It literally doesn’t work about 80 percent of the time. It either fails to recognize that you’ve made any motion at all or simply interprets your gestures incorrectly. How a game could have shipped in this state is a complete mystery to me, but unless they’ve got a game-changing patch waiting in the wings that will make this game playable, I can’t recommend it to anyone at all. And that’s a shame, because there’s a great idea at its core. It’s just everything surrounding that core that makes it unbearable.

The game is gritty and realistic, and the inside of your cockpit is very detailed, but environments are often muddy and of low quality. 0.0 Control
The combination of Kinect and controller could have been a revelation, but instead it makes Heavy Armor an unplayable train wreck. 4.0 Music / Sound FX / Voice Acting
There’s plenty of dialogue, though squad members often repeated themselves, and the sounds of battle ring in your ears as you attempt to play. 3.0 Play Value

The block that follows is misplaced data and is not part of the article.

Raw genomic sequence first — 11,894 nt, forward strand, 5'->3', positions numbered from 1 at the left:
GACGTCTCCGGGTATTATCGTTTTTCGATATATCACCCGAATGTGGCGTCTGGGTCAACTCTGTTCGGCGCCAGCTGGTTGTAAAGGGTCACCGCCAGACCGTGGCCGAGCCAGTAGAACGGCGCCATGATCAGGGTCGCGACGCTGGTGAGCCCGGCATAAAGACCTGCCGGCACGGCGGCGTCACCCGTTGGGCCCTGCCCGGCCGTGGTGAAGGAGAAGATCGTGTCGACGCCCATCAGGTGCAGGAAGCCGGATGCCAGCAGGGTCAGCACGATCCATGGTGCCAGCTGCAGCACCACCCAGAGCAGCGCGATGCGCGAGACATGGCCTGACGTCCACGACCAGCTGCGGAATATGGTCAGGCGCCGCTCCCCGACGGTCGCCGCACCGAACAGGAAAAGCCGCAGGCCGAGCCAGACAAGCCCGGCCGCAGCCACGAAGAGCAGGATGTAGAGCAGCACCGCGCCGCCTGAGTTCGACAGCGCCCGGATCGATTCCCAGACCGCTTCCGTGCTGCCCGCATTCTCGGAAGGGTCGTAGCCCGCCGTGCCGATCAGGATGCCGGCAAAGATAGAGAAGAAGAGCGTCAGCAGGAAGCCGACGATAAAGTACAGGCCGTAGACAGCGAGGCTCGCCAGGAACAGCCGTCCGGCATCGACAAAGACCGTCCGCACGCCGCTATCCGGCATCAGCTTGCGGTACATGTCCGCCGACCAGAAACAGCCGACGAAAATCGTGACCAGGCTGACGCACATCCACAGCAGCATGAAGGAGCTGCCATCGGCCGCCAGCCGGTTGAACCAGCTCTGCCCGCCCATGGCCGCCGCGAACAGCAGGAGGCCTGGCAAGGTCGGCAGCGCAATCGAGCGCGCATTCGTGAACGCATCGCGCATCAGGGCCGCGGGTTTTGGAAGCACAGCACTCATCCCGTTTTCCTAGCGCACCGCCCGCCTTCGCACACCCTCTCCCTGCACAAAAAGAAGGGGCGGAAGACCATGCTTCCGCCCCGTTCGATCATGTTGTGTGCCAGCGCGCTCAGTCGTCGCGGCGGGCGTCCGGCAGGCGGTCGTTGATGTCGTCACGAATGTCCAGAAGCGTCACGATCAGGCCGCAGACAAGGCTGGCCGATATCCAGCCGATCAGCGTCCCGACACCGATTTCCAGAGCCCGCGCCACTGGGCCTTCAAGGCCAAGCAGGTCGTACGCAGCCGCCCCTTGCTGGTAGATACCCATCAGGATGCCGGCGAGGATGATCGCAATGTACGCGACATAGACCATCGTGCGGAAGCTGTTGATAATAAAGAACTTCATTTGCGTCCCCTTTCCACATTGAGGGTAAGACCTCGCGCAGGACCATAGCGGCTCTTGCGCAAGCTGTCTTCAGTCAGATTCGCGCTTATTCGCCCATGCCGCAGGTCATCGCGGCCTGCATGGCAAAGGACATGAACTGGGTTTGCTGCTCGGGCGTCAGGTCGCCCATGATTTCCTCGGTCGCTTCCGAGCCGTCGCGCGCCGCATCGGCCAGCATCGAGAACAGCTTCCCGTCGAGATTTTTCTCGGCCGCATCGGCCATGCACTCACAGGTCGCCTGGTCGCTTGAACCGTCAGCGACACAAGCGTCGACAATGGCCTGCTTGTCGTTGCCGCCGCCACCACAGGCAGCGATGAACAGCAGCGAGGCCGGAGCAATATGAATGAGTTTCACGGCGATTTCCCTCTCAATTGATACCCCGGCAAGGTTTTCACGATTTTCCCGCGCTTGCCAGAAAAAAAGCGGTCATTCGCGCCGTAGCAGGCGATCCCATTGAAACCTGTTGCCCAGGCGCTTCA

If you can continue to progress through the campaign there’s plenty of single-player content to traverse, though the lack of deathmatch multiplayer is surprising. 1.5 Overall Rating – Avoid
Not an average. See Rating legend below for a final score breakdown.

Review Rating Legend
0.1 – 1.9 = Avoid 2.5 – 2.9 = Average 3.5 – 3.9 = Good 4.5 – 4.9 = Must Buy
2.0 – 2.4 = Poor 3.0 – 3.4 = Fair 4.0 – 4.4 = Great 5.0 = The Best

Game Features:

  • War, inside and out – Steel Battalion: Heavy Armor provides a combination of first-person shooter (FPS) controller gameplay with immersive gameplay elements that only Kinect can provide.
  • Take to the battlefield – Instill fear in the enemy as the pilot of a Vertical Tank (VT), but feel fear of death as you and your crew become the focus of the enemy’s attacks.
  • Brothers in arms – Utilize Kinect to engage with fellow VT crew members as you share the emotional highs and lows of the battlefield.
  • Unique universe – Steel Battalion: Heavy Armor is set in a world where the balance of power has been dramatically changed following a technology meltdown and once-mighty nations are reliant on human skill and courage to regain justice and freedom.